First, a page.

This paper addresses an elective surgery scheduling problem involving capacity constraints for operating rooms and downstream surgical intensive care units (SICU). Considering the uncertainties in surgery durations, lengths of stay, and new arrivals of patients, we seek to provide stochastically optimized surgery schedules for surgical managers. Conventional formulations (e.g. stochastic programming) for the studied problem mainly optimize the schedule of one single decision period, without consideration of the correlations between the present and successive periods. To overcome this short-sightedness, a novel two-level optimization model is proposed in this paper: at the first level, the high-priority patients that will be scheduled are selected from the waiting list; at the second level, every selected patient is assigned to a specific surgical block. The sub-problem of the first level is modeled as a Markov decision process to reduce the expected total cost on a long-term basis; the second level is formulated as a stochastic programming problem, which optimizes the schedule over a short-term planning horizon. Intensive structural analyses are conducted for the proposed model to simplify the solution procedure. An approximate dynamic programming approach based on recursive least-squares temporal difference learning is then proposed to solve the problem. Numerical experiments are carried out to compare the proposed model with a pure stochastic programming model. The results indicate that the policy obtained from the proposed model possesses considerable advantages in reducing the total cost, shortening waiting time for patients, and improving the utilization rate of hospital facilities.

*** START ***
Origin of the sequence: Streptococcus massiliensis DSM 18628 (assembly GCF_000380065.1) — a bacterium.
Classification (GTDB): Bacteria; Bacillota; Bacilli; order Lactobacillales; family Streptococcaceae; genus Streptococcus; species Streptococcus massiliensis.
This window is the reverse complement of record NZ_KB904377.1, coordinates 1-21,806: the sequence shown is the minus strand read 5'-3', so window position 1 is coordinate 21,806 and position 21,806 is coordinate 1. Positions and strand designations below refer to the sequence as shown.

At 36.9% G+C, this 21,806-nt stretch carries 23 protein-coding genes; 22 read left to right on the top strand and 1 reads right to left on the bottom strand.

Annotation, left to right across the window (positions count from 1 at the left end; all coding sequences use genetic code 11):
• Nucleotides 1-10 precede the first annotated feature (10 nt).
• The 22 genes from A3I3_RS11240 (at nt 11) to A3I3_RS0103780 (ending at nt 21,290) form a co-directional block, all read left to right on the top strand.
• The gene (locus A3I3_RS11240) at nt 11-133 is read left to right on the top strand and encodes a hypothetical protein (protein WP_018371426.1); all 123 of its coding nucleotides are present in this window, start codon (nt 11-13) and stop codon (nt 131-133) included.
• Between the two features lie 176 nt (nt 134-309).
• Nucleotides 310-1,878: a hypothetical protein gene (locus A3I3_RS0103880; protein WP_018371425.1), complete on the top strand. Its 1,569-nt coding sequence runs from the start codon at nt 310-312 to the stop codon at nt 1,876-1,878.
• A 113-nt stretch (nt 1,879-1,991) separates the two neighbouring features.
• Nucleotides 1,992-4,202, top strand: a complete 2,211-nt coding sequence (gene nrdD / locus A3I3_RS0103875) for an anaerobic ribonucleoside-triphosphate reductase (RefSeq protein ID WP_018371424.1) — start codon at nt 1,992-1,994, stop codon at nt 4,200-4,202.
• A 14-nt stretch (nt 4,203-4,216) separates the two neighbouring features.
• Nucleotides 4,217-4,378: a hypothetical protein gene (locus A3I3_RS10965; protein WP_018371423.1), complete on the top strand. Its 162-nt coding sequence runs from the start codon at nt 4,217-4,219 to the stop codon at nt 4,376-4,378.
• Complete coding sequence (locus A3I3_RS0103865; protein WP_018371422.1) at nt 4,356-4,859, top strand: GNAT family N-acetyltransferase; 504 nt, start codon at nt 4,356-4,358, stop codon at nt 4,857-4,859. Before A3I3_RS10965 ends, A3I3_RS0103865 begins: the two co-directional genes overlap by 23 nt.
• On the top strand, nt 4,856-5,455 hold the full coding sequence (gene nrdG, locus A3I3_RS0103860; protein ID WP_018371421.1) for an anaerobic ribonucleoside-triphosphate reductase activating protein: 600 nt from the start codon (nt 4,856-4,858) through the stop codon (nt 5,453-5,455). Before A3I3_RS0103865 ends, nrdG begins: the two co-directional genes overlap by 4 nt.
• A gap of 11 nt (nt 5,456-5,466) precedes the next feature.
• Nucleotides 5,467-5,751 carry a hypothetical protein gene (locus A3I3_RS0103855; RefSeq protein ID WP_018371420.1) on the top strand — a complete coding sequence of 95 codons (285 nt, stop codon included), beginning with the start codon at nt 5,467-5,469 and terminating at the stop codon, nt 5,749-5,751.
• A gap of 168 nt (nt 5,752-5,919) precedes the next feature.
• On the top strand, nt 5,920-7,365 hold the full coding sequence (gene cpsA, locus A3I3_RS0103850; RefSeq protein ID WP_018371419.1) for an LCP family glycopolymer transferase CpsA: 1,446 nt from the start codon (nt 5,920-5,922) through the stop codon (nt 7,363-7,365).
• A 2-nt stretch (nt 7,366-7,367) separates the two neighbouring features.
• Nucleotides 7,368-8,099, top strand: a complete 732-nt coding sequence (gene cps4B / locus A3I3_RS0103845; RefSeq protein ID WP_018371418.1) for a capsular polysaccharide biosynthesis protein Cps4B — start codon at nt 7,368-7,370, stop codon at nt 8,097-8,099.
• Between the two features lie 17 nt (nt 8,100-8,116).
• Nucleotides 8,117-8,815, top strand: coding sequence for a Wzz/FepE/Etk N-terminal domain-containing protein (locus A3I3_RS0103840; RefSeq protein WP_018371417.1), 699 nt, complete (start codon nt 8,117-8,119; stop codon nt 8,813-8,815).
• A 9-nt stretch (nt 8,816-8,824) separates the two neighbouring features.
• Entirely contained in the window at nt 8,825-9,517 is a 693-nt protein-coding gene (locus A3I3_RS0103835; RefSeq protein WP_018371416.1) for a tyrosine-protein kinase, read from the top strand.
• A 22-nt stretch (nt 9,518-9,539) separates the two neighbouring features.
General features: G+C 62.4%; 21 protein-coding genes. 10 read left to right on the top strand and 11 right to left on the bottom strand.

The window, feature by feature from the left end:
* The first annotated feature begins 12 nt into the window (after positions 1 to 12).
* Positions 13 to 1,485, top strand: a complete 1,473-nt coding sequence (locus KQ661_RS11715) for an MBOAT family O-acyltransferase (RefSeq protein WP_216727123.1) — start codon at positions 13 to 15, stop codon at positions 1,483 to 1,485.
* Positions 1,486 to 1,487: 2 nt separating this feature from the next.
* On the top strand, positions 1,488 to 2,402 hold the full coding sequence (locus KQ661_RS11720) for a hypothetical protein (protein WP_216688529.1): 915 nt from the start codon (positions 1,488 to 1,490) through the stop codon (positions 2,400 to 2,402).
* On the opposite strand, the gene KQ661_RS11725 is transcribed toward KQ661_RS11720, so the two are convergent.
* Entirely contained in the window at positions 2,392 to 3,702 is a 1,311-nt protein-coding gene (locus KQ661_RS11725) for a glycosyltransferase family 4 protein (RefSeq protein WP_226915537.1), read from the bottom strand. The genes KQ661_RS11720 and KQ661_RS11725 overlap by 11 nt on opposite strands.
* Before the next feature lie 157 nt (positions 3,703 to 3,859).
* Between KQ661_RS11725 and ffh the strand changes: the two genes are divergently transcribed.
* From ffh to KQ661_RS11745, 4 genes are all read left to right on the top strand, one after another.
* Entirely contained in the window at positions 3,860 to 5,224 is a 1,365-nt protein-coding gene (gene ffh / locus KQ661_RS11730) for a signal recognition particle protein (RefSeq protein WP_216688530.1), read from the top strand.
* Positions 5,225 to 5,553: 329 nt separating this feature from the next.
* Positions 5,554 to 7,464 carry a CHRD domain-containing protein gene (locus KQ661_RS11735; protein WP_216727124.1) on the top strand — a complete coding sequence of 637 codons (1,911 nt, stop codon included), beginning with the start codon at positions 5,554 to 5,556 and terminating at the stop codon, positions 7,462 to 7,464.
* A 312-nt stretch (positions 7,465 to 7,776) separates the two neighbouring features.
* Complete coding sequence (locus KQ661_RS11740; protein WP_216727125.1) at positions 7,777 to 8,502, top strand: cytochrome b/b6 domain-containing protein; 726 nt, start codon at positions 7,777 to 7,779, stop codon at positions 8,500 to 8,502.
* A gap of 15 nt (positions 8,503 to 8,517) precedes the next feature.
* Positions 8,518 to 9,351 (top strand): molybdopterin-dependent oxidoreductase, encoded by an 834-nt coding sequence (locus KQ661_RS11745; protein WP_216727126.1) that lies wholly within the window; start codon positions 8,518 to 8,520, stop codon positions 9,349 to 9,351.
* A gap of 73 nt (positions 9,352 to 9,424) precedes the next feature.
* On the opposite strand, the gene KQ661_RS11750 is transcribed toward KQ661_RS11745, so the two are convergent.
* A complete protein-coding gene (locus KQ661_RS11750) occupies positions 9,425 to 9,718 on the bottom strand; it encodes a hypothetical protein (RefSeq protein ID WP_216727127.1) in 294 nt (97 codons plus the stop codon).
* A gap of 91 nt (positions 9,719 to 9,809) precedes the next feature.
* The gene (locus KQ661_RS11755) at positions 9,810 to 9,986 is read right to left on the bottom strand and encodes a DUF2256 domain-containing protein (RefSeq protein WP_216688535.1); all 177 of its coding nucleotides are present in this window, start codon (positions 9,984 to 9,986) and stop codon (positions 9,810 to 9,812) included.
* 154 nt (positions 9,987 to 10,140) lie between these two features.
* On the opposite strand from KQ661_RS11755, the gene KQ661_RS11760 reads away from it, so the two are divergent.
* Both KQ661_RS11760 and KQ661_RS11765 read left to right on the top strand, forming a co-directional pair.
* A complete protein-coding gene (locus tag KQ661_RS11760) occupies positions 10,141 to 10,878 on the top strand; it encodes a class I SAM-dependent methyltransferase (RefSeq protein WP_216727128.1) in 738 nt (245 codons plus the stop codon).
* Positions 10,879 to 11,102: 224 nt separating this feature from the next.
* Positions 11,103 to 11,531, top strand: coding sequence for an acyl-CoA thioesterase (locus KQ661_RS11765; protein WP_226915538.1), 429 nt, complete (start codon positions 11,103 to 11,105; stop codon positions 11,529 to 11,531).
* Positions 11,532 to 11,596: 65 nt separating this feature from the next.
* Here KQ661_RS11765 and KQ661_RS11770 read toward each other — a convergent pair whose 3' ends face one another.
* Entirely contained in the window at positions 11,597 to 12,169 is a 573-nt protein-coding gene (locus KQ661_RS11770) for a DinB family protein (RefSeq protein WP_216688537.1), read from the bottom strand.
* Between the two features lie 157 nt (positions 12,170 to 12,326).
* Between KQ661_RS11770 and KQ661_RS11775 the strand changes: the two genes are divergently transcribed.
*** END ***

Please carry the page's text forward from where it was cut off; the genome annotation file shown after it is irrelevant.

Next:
- Approximate dynamic programming
- Markov decision process
- OR in health services
- Recursive least-squares temporal difference learning
- Surgery scheduling